18. It is not appropriate to concentrate solely on the form of the charge-sheet or indictment, as that may not sufficiently reveal the similarities between the charges. The court must consider legal similarities between the offences as well as common facts the prosecution alleged, even if the defence disputes that evidence (R v Smart [1983] 1 VR 265; R v McDonald (1979) 21 SASR 198; Sutton v R (1984) 152 CLR 528; [1984] HCA 5; R v Renzella, Unreported, VSCA, 7 August 1997; R v Gregory (No 1) [2009] VSC 358; Ludlow v Metropolitan Police Commissioner [1971] AC 29).
  19. However, the mere existence of legal similarities between the different offences is not sufficient, if the commission of the offences in their factual settings are different (De Jesus v The Queen [1986] HCA 65; Fleming v The Queen [2021] VSCA 206, [67]).
  20. Because questions of joinder and severance must be determined at the start of proceedings, it is necessary to analyse the issues on the basis of the Crown case as alleged and ask whether, if the Crown case is proved, then there would be the necessary nexus (DPP v Preston (Ruling No 2) [2015] VSC 396, [26]). Offences may be part of a series if the earlier offences provide the context necessary to understand the accused’s conduct in relation to the later offences. Offences are more likely to be related when evidence is cross-admissible between certain charges (R v Spina [2005] VSCA 319).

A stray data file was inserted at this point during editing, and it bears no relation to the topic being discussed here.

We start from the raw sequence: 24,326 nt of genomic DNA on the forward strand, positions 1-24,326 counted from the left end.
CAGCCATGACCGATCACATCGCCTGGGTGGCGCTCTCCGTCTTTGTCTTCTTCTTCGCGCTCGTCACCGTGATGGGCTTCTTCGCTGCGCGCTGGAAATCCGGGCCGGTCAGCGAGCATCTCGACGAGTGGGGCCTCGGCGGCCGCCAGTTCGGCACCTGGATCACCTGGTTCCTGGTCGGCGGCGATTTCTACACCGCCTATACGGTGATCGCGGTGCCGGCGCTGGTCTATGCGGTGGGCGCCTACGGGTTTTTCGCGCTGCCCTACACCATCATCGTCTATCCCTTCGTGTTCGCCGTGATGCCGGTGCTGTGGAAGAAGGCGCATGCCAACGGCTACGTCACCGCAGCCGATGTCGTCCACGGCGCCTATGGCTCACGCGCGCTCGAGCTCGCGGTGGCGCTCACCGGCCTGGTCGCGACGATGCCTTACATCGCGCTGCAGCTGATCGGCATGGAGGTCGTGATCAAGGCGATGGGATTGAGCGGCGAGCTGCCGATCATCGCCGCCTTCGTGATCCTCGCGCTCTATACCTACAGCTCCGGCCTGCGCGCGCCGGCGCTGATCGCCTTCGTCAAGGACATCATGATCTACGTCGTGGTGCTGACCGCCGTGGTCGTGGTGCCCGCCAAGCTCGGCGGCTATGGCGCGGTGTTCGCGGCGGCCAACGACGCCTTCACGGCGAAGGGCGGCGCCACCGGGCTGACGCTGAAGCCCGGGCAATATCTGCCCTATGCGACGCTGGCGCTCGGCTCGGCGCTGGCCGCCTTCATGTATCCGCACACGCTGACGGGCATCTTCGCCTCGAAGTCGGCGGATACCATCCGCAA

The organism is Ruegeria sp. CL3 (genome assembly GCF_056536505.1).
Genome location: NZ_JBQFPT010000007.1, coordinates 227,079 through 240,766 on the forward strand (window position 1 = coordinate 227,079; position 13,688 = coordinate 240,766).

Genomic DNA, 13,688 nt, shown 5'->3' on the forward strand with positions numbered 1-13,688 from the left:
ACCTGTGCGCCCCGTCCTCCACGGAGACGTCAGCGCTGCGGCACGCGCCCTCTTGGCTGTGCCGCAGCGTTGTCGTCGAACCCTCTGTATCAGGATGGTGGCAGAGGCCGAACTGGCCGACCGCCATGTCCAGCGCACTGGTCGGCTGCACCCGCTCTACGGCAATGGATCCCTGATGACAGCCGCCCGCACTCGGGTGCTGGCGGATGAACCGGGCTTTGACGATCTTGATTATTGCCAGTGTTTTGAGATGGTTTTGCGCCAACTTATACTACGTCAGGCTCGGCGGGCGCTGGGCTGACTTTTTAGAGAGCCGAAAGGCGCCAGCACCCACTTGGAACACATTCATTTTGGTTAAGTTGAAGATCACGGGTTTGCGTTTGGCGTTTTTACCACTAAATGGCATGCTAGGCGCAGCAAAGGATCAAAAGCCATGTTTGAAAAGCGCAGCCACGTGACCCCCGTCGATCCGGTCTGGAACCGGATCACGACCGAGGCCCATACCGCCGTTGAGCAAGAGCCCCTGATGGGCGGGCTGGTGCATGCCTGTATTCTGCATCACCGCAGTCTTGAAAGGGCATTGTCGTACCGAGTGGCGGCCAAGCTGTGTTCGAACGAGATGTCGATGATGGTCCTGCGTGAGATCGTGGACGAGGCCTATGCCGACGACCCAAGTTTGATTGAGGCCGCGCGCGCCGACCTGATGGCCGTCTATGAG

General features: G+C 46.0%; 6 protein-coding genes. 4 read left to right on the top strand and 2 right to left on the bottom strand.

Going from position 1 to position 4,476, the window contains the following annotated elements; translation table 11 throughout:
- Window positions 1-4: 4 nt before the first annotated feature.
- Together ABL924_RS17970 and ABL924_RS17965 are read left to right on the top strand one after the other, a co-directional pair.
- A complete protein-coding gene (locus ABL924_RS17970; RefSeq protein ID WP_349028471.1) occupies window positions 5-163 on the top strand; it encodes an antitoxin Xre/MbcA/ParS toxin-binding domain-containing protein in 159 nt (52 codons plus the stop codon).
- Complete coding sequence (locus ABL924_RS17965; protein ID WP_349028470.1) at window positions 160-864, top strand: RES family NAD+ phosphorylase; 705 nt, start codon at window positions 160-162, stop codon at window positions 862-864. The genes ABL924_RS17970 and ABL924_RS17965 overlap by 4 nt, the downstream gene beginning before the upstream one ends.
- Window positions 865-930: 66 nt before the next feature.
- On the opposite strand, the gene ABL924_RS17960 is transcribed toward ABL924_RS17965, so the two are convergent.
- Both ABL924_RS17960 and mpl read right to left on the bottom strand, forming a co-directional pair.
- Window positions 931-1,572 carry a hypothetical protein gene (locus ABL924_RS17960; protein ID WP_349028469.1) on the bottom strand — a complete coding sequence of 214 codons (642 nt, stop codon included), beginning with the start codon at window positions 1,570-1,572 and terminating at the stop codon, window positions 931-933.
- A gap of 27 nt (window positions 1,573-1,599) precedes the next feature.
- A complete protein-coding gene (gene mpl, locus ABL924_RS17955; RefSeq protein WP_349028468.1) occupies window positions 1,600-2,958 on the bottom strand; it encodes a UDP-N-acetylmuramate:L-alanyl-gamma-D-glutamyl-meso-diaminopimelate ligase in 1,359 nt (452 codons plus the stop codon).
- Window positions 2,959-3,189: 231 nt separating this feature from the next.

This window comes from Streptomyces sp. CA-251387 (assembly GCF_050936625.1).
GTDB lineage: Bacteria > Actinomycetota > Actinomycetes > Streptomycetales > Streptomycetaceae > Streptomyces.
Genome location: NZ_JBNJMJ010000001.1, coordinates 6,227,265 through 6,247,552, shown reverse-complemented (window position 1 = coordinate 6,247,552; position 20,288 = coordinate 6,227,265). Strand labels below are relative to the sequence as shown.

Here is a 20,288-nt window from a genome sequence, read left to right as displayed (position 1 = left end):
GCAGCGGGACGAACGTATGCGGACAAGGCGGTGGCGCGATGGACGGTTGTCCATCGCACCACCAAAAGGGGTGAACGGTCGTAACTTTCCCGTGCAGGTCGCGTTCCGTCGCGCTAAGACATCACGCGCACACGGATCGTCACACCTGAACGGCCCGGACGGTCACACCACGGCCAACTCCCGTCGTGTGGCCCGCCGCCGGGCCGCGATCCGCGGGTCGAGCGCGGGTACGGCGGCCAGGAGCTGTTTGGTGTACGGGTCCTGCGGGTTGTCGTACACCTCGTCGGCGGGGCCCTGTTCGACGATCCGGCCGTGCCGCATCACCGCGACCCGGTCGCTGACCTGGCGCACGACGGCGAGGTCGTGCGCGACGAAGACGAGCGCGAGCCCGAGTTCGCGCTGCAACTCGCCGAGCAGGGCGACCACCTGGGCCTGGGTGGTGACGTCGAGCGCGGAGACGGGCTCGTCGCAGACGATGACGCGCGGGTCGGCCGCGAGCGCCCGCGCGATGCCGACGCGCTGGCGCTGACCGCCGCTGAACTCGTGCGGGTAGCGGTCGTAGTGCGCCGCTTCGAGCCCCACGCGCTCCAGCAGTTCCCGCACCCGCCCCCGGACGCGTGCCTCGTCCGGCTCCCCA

21. Offences may be part of a series if the earlier offences provide the context necessary to understand the accused’s conduct in relation to the later offences. Offences are more likely to be related when evidence is cross-admissible between certain charges (R v Spina [2005] VSCA 319; c.f. Fleming v The Queen [2021] VSCA 206, [71]).
  22. Charges may have a common factual origin where there are ‘primary charges’ and ‘subsidiary charges’, such that the subsidiary charges could not have been alleged but for the facts giving rise to the primary charges (R v Barrell & Wilson (1979) 69 Cr App R 250, 252).
  23. It is not necessary for the offences to be committed in an identical fashion or at the same time before they may be described as a series. Existence of a common factual basis does not require obvious factual similarities or even close similarity (R v Reid [1999] 2 VR 605; [1999] VSCA 98; R v McLean (2000) 2 VR 118; [2000] VSCA 217; R v Cogley [1999] 3 VR 366; [1999] VSCA 123; Ludlow v Metropolitan Police Commissioner [1971] AC 29; R v Kray [1970] 1 QB 125; R v Barrell & Wilson (1979) 69 Cr App R 250; R v Gregory (No 1) [2009] VSC 358 at [13]).